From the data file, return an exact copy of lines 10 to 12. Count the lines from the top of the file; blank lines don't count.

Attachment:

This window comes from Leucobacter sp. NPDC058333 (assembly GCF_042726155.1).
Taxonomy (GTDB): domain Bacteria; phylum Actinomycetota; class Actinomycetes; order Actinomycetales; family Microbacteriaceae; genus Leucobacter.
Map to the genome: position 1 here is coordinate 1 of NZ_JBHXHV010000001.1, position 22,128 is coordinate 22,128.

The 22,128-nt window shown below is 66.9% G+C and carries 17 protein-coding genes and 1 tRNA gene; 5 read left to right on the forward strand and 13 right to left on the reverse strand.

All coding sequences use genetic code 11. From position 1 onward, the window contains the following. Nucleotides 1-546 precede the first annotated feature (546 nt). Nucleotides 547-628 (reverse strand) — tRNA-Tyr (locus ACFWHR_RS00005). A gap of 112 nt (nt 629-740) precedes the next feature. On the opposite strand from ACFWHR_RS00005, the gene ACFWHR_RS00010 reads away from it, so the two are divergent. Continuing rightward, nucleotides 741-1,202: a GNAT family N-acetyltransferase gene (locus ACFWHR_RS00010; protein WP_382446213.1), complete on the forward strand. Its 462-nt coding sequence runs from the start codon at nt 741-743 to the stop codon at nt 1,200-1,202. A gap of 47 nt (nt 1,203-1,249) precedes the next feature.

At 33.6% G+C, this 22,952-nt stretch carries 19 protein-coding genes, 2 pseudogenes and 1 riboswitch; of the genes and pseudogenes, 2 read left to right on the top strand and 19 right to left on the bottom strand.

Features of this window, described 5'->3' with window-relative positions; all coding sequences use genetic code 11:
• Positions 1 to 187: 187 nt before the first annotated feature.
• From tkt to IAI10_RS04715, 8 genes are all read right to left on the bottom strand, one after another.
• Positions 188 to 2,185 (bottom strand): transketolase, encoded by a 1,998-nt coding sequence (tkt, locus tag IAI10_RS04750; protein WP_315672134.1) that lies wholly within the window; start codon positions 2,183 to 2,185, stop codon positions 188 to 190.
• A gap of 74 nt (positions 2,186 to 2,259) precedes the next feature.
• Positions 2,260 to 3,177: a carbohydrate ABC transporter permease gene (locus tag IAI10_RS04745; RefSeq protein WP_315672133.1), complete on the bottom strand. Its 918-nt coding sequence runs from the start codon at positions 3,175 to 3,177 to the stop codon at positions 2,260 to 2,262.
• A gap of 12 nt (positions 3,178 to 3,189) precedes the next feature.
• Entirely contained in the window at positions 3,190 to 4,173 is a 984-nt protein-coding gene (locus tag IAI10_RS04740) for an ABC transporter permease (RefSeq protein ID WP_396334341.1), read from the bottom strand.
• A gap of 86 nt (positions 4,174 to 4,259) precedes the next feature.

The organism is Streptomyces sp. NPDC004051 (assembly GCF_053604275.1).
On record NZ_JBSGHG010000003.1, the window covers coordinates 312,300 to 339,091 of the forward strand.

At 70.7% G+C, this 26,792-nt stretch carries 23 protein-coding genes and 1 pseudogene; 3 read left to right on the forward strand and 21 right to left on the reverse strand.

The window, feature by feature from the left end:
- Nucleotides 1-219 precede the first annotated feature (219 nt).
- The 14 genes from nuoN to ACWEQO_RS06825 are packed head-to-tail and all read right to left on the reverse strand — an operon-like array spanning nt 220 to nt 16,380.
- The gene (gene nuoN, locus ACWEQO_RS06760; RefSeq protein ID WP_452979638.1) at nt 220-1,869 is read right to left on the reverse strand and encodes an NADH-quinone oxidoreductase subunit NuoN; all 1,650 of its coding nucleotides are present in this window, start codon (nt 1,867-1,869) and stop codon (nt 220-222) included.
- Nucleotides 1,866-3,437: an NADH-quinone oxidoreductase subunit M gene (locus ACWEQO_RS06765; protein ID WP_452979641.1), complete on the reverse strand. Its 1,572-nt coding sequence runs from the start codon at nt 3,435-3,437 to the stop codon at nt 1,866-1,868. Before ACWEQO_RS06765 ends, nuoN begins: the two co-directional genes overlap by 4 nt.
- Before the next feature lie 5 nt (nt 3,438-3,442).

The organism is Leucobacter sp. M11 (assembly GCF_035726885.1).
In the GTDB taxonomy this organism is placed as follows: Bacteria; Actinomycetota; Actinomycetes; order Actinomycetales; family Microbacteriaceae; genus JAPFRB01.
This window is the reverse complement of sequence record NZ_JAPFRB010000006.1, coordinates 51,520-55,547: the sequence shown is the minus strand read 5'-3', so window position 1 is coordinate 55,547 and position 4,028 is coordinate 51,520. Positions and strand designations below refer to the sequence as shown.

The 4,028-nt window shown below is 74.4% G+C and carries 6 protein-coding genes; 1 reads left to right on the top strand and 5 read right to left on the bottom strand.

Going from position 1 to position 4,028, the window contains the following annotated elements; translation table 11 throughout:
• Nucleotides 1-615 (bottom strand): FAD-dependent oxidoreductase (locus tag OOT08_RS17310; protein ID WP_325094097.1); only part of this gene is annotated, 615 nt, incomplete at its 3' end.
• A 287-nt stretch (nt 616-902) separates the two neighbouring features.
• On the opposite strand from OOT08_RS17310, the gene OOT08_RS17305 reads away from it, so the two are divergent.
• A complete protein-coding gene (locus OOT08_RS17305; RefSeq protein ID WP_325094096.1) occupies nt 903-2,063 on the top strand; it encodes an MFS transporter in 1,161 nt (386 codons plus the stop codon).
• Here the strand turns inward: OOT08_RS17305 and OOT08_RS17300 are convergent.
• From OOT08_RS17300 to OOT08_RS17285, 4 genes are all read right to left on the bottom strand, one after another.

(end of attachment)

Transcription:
• Positions 188 to 2,185 (bottom strand): transketolase, encoded by a 1,998-nt coding sequence (tkt, locus tag IAI10_RS04750; protein WP_315672134.1) that lies wholly within the window; start codon positions 2,183 to 2,185, stop codon positions 188 to 190.
• A gap of 74 nt (positions 2,186 to 2,259) precedes the next feature.
• Positions 2,260 to 3,177: a carbohydrate ABC transporter permease gene (locus tag IAI10_RS04745; RefSeq protein WP_315672133.1), complete on the bottom strand. Its 918-nt coding sequence runs from the start codon at positions 3,175 to 3,177 to the stop codon at positions 2,260 to 2,262.